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5 Signs Your Loved One With Dementia Needs Support

Loved One With Dementia

Aging in place is often the preferred choice for many individuals because it allows for familiarity, comfort and independence.  However, when a loved one has dementia, the decision becomes more complex.  Dementia brings unique challenges that can making aging in place no longer appropriate or safe.  Making the decision to hire help in the home or move your loved one out of their home can be an overwhelming and conflicting decision.  Here are five signs indicating that your loved one with dementia may need additional support to ensure their overall well-being and safety.

1. Health Concerns

 

Medication management – missing medication or not taking medication as prescribed by the healthcare provider can cause health problems and result in conditions that are not well controlled.

Personal hygiene – resistance to bathe, shower or maintain proper hygiene can lead to infections, and incontinence of bladder and / or bowel requires routine assistance to avoid associated health issues.

Poor nutrition or weight loss – difficulty preparing meals, experiencing reduced appetite or difficulty feeding oneself can result in malnutrition and weight loss.

2.  Cognitive and Behavioral Challenges

 

Memory loss – can affect your loved one’s ability to complete activities of daily living and hands on care becomes necessary, and they may no longer recognize familiar faces which can cause confusion.

Agitation or Aggression – these types of behaviors can include yelling, hitting, or biting and can be difficult to manage at home if it poses a risk to your loved one with dementia or others.

Sundowning – agitation and confusion can become worse in the afternoon causing your loved one with dementia to be quite unsettled, and these behaviors can become difficult to manage at home without support.

3.  Safety Concerns

 

Wandering or eloping – if your loved one is getting lost or attempting to leave the home without supervision or wandering into unsafe areas of the home such as a dark basement without proper stairs and railing, this poses a safety risk.

Kitchen safety – forgetting to turn off the stove, burning or undercooking food, and leaving food in the microwave for an inappropriate amount of time can increase the risk for a fire, electrical injury or food poisoning.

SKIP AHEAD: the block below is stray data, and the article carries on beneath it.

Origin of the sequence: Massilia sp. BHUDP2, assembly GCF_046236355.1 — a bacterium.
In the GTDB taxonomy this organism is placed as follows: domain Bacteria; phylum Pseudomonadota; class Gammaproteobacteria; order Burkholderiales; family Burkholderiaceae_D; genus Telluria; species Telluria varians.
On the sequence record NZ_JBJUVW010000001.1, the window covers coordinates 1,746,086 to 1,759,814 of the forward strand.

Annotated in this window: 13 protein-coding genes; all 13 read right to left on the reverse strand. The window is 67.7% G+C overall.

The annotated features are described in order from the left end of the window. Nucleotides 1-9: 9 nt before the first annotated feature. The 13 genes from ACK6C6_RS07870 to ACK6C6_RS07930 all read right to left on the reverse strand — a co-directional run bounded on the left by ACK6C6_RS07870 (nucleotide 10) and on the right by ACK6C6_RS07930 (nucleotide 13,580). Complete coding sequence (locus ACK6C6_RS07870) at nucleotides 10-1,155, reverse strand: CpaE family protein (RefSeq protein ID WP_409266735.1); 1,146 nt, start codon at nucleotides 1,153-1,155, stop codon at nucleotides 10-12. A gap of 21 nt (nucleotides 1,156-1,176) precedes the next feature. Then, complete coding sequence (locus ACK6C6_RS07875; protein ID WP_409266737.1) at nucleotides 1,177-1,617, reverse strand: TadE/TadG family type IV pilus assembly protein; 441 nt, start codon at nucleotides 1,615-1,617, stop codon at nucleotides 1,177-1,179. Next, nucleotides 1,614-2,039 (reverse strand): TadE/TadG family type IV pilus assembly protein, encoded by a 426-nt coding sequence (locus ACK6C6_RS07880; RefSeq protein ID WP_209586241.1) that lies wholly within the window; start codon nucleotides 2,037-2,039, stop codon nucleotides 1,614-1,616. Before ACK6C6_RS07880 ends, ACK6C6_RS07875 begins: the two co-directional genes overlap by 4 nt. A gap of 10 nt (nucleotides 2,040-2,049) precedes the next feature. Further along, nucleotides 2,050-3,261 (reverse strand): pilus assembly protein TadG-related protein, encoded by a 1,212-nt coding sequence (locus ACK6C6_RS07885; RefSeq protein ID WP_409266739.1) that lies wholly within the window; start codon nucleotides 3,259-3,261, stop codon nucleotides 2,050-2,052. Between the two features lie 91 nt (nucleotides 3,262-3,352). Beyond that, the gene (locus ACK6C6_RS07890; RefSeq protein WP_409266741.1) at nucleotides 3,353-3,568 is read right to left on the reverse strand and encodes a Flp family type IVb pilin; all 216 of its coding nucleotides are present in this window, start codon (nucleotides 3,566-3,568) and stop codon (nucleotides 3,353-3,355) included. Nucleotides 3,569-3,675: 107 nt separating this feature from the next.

Frequent falls – dementia can impair balance, vision, and one’s judgement increasing the risk for falls and injury so it’s important that the home be free of falls risks and that the appropriate assistive devices are in place.

4.  Socialization and Mental Health

 

Isolation – dementia can lead to social withdraw because of confusion, fear or difficulty navigating outside of the home, and lack of cognitive stimulation and interaction with others can accelerate cognitive decline.

Emotional well-being – depression and anxiety is not uncommon in dementia patients and feelings of sadness, hopelessness or anxiety may require additional evaluation and treatment from a healthcare professional.

5.  Caregiver Burden

 

Caregiver burnout – if you are providing care to your loved one with dementia, it can be physically and emotionally exhausting which may affect your ability to provide the right care to them and for yourself.

Signs and symptoms of burnout – include fatigue, irritability or agitation, changes in sleep or appetite, feeling stress, frequent body aches, lack of motivation, isolation, feeling hopeless or helpless, using alcohol, food or drugs to cope.

Lack of resources – families may not have the expertise, resources or financial means to manage the complex needs of a dementia patient so securing professionals to support you may be necessary.

Making the Decision

 

Recognizing these signs is the first step in making an informed decision about the level of support your loved one needs.  It’s important to talk with all family members to gain their perspective and collectively determine if aging in place is appropriate, or in home support is needed.  Consider enlisting the help of an unbiased professional who isn’t emotionally invested to assess the situation, and work with you to develop a plan for the future.  With careful planning and support, it’s possible to achieve a better quality of life for both your loved one with dementia and your family.  For an expert assessment, please contact me to schedule a consultation, the initial phone consultation is always complimentary.